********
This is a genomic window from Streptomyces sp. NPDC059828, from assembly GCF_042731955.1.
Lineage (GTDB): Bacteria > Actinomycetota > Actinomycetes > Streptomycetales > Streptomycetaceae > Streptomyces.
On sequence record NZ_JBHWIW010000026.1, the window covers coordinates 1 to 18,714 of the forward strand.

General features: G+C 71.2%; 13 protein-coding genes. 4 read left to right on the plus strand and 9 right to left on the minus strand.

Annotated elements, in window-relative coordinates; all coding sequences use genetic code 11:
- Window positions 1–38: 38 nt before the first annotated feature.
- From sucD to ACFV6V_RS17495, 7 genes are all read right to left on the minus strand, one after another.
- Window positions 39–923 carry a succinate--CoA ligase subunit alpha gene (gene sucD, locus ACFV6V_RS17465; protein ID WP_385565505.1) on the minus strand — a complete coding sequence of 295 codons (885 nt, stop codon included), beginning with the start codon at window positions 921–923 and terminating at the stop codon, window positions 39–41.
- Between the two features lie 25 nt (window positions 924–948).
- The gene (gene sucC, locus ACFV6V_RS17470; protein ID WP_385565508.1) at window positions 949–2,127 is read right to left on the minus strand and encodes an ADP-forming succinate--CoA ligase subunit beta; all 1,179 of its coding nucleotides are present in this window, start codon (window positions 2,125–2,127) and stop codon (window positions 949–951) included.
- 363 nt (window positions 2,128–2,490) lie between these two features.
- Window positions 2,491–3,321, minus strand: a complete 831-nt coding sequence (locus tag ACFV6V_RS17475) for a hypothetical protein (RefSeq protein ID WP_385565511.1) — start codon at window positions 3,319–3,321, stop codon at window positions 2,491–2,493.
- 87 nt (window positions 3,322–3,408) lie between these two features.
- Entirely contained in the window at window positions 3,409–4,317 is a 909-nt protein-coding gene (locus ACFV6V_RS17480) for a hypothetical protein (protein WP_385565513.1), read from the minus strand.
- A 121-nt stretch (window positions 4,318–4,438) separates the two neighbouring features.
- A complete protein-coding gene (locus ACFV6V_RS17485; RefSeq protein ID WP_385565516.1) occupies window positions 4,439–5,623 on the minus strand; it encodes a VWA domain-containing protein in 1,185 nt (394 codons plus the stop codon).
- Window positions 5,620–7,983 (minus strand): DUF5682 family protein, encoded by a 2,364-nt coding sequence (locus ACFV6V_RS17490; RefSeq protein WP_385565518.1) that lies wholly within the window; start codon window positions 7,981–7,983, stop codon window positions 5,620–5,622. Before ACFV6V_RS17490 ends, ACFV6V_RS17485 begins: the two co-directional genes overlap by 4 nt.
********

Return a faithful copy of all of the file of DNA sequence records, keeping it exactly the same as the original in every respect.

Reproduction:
This is a genomic window from Streptomyces sp. NPDC059828, from assembly GCF_042731955.1.
Lineage (GTDB): Bacteria > Actinomycetota > Actinomycetes > Streptomycetales > Streptomycetaceae > Streptomyces.
On sequence record NZ_JBHWIW010000026.1, the window covers coordinates 1 to 18,714 of the forward strand.

General features: G+C 71.2%; 13 protein-coding genes. 4 read left to right on the plus strand and 9 right to left on the minus strand.

Annotated elements, in window-relative coordinates; all coding sequences use genetic code 11:
- Window positions 1–38: 38 nt before the first annotated feature.
- From sucD to ACFV6V_RS17495, 7 genes are all read right to left on the minus strand, one after another.
- Window positions 39–923 carry a succinate--CoA ligase subunit alpha gene (gene sucD, locus ACFV6V_RS17465; protein ID WP_385565505.1) on the minus strand — a complete coding sequence of 295 codons (885 nt, stop codon included), beginning with the start codon at window positions 921–923 and terminating at the stop codon, window positions 39–41.
- Between the two features lie 25 nt (window positions 924–948).
- The gene (gene sucC, locus ACFV6V_RS17470; protein ID WP_385565508.1) at window positions 949–2,127 is read right to left on the minus strand and encodes an ADP-forming succinate--CoA ligase subunit beta; all 1,179 of its coding nucleotides are present in this window, start codon (window positions 2,125–2,127) and stop codon (window positions 949–951) included.
- 363 nt (window positions 2,128–2,490) lie between these two features.
- Window positions 2,491–3,321, minus strand: a complete 831-nt coding sequence (locus tag ACFV6V_RS17475) for a hypothetical protein (RefSeq protein ID WP_385565511.1) — start codon at window positions 3,319–3,321, stop codon at window positions 2,491–2,493.
- 87 nt (window positions 3,322–3,408) lie between these two features.
- Entirely contained in the window at window positions 3,409–4,317 is a 909-nt protein-coding gene (locus ACFV6V_RS17480) for a hypothetical protein (protein WP_385565513.1), read from the minus strand.
- A 121-nt stretch (window positions 4,318–4,438) separates the two neighbouring features.
- A complete protein-coding gene (locus ACFV6V_RS17485; RefSeq protein ID WP_385565516.1) occupies window positions 4,439–5,623 on the minus strand; it encodes a VWA domain-containing protein in 1,185 nt (394 codons plus the stop codon).
- Window positions 5,620–7,983 (minus strand): DUF5682 family protein, encoded by a 2,364-nt coding sequence (locus ACFV6V_RS17490; RefSeq protein WP_385565518.1) that lies wholly within the window; start codon window positions 7,981–7,983, stop codon window positions 5,620–5,622. Before ACFV6V_RS17490 ends, ACFV6V_RS17485 begins: the two co-directional genes overlap by 4 nt.